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Daniel Defense, maker of rifle used in Uvalde massacre, accused of violating campaign finance law


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Shortly after the 2020 election, a super PAC formed in Tampa called the Gun Owners Action Fund.

On Jan. 6, 2021 — a day that would come to be associated with the pro-Trump riot at the Capitol — a Georgia-based gun manufacturer, Daniel Defense, contributed $100,000 to the super PAC.

Last month, Daniel Defense came under a spotlight when one of its rifles was used in the massacre of 21 people at an elementary school in Uvalde, Tex. The company pulled out of a planned appearance at the National Rifle Association’s annual convention. The House Oversight Committee launched an investigation. And a trail of political donations from Daniel Defense’s owners illustrated the financial clout of the gun industry, even as NRA spending has declined in recent years.

Now a complaint from the Campaign Legal Center, a nonpartisan watchdog group, says Daniel Defense violated federal law when it gave the money to the Gun Owners Action Fund because federal contractors are barred from making contributions to federal candidates or committees.

Representatives of Daniel Defense did not respond to a request for comment. But a treasurer for the Gun Owners Action Fund, Nancy H. Watkins, said in an email that the PAC had refunded the $100,000 contribution in May at the request of Daniel Defense.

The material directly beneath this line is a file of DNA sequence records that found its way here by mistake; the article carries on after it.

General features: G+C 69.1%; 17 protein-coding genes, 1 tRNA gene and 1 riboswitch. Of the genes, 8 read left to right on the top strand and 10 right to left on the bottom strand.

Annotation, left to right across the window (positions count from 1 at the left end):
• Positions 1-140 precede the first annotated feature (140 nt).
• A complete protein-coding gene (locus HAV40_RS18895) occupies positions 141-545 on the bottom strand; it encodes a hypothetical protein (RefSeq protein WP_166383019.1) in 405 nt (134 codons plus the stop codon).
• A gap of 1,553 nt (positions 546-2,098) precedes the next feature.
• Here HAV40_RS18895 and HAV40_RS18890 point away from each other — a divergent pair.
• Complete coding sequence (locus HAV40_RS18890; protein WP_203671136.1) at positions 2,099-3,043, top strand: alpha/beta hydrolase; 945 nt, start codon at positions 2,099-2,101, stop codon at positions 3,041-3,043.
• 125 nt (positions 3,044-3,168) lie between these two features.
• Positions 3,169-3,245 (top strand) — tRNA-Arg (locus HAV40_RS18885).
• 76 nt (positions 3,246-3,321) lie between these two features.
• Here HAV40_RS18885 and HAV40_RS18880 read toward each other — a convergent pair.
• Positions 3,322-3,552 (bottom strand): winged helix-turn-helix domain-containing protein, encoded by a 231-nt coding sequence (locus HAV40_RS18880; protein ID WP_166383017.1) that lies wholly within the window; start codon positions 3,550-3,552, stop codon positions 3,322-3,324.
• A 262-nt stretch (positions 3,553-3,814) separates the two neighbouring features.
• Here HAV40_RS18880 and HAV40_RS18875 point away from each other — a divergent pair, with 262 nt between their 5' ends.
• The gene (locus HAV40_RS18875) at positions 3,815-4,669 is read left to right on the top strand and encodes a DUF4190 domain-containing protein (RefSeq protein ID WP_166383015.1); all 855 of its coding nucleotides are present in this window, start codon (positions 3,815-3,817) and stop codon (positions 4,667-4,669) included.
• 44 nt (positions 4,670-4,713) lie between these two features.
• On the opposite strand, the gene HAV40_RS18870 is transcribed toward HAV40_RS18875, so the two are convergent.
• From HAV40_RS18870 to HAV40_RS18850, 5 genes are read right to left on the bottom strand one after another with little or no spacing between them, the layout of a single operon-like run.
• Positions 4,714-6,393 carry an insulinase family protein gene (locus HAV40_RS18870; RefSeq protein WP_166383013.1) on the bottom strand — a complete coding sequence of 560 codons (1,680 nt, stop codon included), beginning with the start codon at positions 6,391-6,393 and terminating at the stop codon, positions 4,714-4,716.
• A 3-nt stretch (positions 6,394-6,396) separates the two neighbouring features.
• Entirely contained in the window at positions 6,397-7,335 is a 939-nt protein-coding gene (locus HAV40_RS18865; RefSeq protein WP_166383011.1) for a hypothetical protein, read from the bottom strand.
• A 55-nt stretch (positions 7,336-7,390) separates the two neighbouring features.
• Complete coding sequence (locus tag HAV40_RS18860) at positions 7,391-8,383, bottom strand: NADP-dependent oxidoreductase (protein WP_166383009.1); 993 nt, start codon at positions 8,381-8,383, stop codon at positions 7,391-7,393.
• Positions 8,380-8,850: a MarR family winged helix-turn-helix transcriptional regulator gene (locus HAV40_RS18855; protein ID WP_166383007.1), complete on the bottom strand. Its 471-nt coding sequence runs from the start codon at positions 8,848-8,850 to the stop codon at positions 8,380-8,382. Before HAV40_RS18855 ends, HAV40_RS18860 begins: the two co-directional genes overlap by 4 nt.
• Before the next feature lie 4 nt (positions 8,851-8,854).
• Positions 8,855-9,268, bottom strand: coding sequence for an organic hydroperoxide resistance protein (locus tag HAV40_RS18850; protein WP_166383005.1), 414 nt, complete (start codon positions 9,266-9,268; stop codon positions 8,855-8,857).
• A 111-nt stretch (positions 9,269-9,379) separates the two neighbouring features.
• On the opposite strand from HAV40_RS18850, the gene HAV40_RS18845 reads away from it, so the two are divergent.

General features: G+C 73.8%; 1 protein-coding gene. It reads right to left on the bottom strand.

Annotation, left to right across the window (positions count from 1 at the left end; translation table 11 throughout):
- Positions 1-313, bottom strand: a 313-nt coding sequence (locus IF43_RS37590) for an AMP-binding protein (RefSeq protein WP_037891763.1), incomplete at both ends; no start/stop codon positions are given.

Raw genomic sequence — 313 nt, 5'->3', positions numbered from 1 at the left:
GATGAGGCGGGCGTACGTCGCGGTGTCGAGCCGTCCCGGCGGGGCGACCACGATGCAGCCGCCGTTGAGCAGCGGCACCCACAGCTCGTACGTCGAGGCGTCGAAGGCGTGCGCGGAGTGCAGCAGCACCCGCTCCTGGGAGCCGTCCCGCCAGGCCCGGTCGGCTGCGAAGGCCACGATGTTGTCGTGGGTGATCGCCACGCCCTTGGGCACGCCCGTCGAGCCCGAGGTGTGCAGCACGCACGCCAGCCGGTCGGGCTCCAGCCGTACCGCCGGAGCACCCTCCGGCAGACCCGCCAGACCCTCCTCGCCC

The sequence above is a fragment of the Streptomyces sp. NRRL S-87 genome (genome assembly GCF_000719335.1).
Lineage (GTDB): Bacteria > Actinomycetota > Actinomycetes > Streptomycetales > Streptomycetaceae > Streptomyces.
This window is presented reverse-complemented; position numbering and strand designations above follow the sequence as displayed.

Daniel Defense had multiple active federal contracts at the time of last year’s donation, according to a federal contracting database. They included contracts for weapons and replacement parts, among other products, with the Defense Department, the State Department and the Justice Department.

“Allowing federal contractors like Daniel Defense to make political contributions would risk creating a ‘pay to play’ culture of political corruption, in which companies benefiting from taxpayer-funded federal contracts receive favored treatment in exchange for their political contributions,” argues the complaint, filed last week with the Federal Election Commission.

Preventing that kind of corruption, the complaint adds, is why Congress prohibited companies from making political contributions at any time between the beginning of negotiations over a federal contract and the completion or termination of that contract. The ban was upheld by the U.S. Court of Appeals in D.C. in 2015, with then-Chief Judge Merrick Garland, now President Biden’s attorney general, writing the majority opinion.

This is also an area of campaign finance law that the FEC, whose six members increasingly deadlock along party lines, has proved willing to enforce. In April, the commission fined a lab equipment manufacturer $56,000 for violating the ban on federal contractors making political donations when it gave $300,000 to Americans for Prosperity Action, a conservative super PAC. The super PAC refunded the donation last year, following a complaint from the Campaign Legal Center.

Daniel Defense has been awarded $1.9 million total in federal contracts, according to last week’s complaint. The $100,000 the company gave to the Gun Owners Action Fund accounts for nearly 90 percent of the super PAC’s funding. Its expenditures, meanwhile, were devoted exclusively to boosting then-Sens. David Perdue and Kelly Loeffler, both Republicans of Georgia, in their unsuccessful runoff elections against Democrats Jon Ossoff and Raphael G. Warnock.



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Written by Politixia

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